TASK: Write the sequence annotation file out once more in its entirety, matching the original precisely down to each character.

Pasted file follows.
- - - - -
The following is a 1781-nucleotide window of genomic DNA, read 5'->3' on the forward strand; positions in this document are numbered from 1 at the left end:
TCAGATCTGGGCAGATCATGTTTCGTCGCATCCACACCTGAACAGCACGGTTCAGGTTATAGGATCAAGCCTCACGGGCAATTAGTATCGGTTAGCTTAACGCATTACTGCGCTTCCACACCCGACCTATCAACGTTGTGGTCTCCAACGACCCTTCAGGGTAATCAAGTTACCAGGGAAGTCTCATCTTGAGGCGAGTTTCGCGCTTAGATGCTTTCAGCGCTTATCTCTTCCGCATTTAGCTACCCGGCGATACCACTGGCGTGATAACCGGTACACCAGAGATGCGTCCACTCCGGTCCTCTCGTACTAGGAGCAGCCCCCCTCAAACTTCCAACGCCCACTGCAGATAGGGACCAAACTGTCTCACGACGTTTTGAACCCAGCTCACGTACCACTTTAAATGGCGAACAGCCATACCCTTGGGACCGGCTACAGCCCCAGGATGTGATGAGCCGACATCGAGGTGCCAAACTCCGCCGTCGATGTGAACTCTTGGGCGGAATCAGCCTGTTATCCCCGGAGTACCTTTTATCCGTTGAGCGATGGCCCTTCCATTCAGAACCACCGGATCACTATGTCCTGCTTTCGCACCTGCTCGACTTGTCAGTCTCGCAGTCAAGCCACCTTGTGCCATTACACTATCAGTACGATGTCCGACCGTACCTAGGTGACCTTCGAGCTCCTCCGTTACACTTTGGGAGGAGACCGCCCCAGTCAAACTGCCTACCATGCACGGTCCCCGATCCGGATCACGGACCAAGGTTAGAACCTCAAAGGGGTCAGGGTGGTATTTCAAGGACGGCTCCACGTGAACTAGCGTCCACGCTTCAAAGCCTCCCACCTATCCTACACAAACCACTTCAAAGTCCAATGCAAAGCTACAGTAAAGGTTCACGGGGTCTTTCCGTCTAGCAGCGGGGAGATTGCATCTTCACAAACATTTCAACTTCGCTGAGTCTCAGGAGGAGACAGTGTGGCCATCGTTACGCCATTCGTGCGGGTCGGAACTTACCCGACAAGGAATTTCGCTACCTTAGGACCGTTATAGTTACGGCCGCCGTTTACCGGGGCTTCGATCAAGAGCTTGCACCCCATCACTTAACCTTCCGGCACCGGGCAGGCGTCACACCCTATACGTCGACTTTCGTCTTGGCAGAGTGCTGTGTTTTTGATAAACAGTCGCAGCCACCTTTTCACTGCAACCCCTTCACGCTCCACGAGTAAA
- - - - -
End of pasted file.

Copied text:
The following is a 1781-nucleotide window of genomic DNA, read 5'->3' on the forward strand; positions in this document are numbered from 1 at the left end:
TCAGATCTGGGCAGATCATGTTTCGTCGCATCCACACCTGAACAGCACGGTTCAGGTTATAGGATCAAGCCTCACGGGCAATTAGTATCGGTTAGCTTAACGCATTACTGCGCTTCCACACCCGACCTATCAACGTTGTGGTCTCCAACGACCCTTCAGGGTAATCAAGTTACCAGGGAAGTCTCATCTTGAGGCGAGTTTCGCGCTTAGATGCTTTCAGCGCTTATCTCTTCCGCATTTAGCTACCCGGCGATACCACTGGCGTGATAACCGGTACACCAGAGATGCGTCCACTCCGGTCCTCTCGTACTAGGAGCAGCCCCCCTCAAACTTCCAACGCCCACTGCAGATAGGGACCAAACTGTCTCACGACGTTTTGAACCCAGCTCACGTACCACTTTAAATGGCGAACAGCCATACCCTTGGGACCGGCTACAGCCCCAGGATGTGATGAGCCGACATCGAGGTGCCAAACTCCGCCGTCGATGTGAACTCTTGGGCGGAATCAGCCTGTTATCCCCGGAGTACCTTTTATCCGTTGAGCGATGGCCCTTCCATTCAGAACCACCGGATCACTATGTCCTGCTTTCGCACCTGCTCGACTTGTCAGTCTCGCAGTCAAGCCACCTTGTGCCATTACACTATCAGTACGATGTCCGACCGTACCTAGGTGACCTTCGAGCTCCTCCGTTACACTTTGGGAGGAGACCGCCCCAGTCAAACTGCCTACCATGCACGGTCCCCGATCCGGATCACGGACCAAGGTTAGAACCTCAAAGGGGTCAGGGTGGTATTTCAAGGACGGCTCCACGTGAACTAGCGTCCACGCTTCAAAGCCTCCCACCTATCCTACACAAACCACTTCAAAGTCCAATGCAAAGCTACAGTAAAGGTTCACGGGGTCTTTCCGTCTAGCAGCGGGGAGATTGCATCTTCACAAACATTTCAACTTCGCTGAGTCTCAGGAGGAGACAGTGTGGCCATCGTTACGCCATTCGTGCGGGTCGGAACTTACCCGACAAGGAATTTCGCTACCTTAGGACCGTTATAGTTACGGCCGCCGTTTACCGGGGCTTCGATCAAGAGCTTGCACCCCATCACTTAACCTTCCGGCACCGGGCAGGCGTCACACCCTATACGTCGACTTTCGTCTTGGCAGAGTGCTGTGTTTTTGATAAACAGTCGCAGCCACCTTTTCACTGCAACCCCTTCACGCTCCACGAGTAAA